In the 1920’s Nobel Peace prize winner Dr. Otto Warburg discovered that disease thrives in an acidic environment, and does NOT thrive in an alkaline environment. Our acidic lifestyles are one reason why we are seeing epidemic rises in degenerative diseases in our culture.
Our pets experience the same health issues as we humans do, so it is not just important for us to strive for a more alkaline cellular pH, but for our pets as well. Of course, this is easier said than done as we can’t wave a magic wand and eliminate all the stresses and toxins from our lives or our pets’ lives. Nor is it a simple matter or even advisable to change our diets, or our pets’ diets, to consume strictly alkaline-based foods.
Alkaline, Antioxidant, Restructured Water
Drinking the proper water can be a simple solution to overcoming the negative effects of dehydration, oxidation, and acidosis. The key word is proper, as drinking tap water, the vast majority of bottled waters, or reverse osmosis water, is not going to successfully address the issues of dehydration, oxidation, or acidosis.
Ideally, the water would:
- be micro-clustered (restructured) to address dehydration
- have a strong antioxidant value to address oxidation
- have an alkaline pH to address acidosis
Micro-clustering means the water molecules are smaller than those in regular water, so the water is much more easily absorbed, and you benefit from more efficient utilization of the water you consume.
There are naturally occurring sources of water that have an alkaline pH, are high in antioxidants, and are micro-clustered, such as Tlacote, Mexico, or Lourdes, France. Unfortunately, most of us have neither the time nor the resources to travel to such places to get this water.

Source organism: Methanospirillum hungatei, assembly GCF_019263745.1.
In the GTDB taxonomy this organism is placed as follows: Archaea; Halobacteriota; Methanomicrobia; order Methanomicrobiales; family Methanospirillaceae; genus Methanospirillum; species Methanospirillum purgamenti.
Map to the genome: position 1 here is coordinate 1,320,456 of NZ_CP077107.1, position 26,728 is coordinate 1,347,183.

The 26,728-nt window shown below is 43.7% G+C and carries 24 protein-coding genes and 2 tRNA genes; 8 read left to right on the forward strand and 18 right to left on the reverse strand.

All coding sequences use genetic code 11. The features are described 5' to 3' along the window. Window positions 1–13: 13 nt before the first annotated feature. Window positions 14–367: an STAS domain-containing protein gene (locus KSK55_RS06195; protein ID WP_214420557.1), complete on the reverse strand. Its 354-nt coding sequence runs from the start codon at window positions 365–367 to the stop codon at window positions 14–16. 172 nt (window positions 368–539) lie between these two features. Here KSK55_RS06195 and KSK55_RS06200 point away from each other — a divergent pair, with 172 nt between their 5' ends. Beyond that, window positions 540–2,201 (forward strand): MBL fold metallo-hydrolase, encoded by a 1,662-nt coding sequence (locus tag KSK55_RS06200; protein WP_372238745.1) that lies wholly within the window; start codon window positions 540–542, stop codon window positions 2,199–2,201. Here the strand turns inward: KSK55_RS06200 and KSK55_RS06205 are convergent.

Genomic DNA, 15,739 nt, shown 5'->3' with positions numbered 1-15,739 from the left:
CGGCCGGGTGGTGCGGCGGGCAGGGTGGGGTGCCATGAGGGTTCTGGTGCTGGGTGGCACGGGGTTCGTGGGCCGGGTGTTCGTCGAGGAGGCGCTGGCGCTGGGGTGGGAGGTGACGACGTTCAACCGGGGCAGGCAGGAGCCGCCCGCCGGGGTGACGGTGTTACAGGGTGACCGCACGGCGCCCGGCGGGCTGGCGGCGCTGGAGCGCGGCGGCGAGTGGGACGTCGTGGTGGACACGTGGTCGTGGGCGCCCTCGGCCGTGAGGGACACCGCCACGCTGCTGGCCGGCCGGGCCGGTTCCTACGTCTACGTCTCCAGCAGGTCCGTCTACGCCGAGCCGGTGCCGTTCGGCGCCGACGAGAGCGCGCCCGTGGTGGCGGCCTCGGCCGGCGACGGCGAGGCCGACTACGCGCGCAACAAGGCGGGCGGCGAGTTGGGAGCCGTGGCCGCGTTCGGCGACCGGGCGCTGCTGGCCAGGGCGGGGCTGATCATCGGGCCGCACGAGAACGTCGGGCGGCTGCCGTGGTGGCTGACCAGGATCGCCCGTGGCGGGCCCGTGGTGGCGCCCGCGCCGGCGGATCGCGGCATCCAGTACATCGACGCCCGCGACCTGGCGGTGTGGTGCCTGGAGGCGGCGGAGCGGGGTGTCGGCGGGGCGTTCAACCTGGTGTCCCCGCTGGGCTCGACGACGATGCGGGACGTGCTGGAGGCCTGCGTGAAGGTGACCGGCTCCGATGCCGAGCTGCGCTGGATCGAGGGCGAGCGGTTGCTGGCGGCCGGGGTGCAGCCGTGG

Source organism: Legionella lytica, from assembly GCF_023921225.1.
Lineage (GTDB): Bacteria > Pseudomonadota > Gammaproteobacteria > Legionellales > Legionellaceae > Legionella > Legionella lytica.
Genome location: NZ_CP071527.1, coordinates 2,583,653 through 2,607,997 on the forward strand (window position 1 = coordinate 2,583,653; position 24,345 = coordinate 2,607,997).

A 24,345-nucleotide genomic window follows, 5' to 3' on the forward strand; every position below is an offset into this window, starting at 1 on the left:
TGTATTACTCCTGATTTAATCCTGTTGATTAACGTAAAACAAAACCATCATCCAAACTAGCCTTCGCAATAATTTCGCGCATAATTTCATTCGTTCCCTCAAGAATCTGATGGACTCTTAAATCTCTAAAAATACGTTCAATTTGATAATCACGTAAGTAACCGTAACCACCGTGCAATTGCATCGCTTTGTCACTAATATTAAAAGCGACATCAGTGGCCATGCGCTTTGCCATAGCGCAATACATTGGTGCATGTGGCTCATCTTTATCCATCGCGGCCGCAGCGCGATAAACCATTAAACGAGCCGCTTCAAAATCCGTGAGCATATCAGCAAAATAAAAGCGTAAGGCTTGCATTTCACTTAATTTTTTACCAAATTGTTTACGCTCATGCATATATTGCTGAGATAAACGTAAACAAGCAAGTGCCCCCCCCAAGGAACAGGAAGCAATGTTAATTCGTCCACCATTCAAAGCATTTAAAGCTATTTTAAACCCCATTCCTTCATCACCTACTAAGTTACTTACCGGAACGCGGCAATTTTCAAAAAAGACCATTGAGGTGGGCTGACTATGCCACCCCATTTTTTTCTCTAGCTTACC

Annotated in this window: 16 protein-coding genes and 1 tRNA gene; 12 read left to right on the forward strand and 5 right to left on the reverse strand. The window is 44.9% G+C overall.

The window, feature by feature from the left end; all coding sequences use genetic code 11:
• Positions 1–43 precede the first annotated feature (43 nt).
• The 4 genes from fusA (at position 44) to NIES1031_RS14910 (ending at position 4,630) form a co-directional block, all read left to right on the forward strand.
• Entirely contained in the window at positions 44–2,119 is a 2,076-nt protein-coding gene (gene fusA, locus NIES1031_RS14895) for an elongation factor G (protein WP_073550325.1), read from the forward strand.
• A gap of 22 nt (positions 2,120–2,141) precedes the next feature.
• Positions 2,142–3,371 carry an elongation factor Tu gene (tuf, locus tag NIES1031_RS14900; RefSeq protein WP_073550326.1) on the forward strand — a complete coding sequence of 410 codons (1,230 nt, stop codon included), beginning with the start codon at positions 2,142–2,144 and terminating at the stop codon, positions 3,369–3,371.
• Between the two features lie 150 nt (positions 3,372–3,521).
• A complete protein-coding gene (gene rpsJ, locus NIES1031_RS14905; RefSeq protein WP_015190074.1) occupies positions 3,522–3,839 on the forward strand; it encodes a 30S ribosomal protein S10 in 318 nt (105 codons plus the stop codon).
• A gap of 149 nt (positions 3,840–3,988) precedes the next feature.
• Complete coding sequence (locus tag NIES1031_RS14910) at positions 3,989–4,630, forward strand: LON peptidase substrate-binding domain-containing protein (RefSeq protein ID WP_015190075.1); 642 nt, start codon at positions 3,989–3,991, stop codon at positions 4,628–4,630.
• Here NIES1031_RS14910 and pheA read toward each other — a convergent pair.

What we do have is Kangen Water®, produced by a technology from the Enagic Corporation in Japan. This technology has been available in Japan for about four decades and is used and endorsed by multiple Japanese hospitals, clinics, and medical professionals.
From personal experience I have seen the tremendous positive effects this water has given not only the humans in our family, but our pets as well.
For information about Kangen Water® and the technology behind it, please visit our website www.OrangeBadPurpleGood.com, or call Rick or myself at 210.545.2059.
About me: I am neither a pet expert nor a medical expert. What I am is a devoted pet parent to two 13-year-old mixed breed female dogs, Roxie and Gypsy, and an enthusiastic drinker of Kangen Water®.
I wish only the best for you and your pets,
Aug 06, 2013 | | Animal Communication, animal welfare, Dog Behavior, Home Health Care for Dogs
Happy 4th of July everyone,
Here is some excellent information from Amber Keiper of www.barfworld.com:
A Pet Parent’s Worst Nightmare: What To Do If Your Pet Goes Missing
By Amber Keiper
For those of us who treat our pets like our own kids, we simply can’t imagine the thought of losing them. So when a cherished pet goes missing, our entire life stops.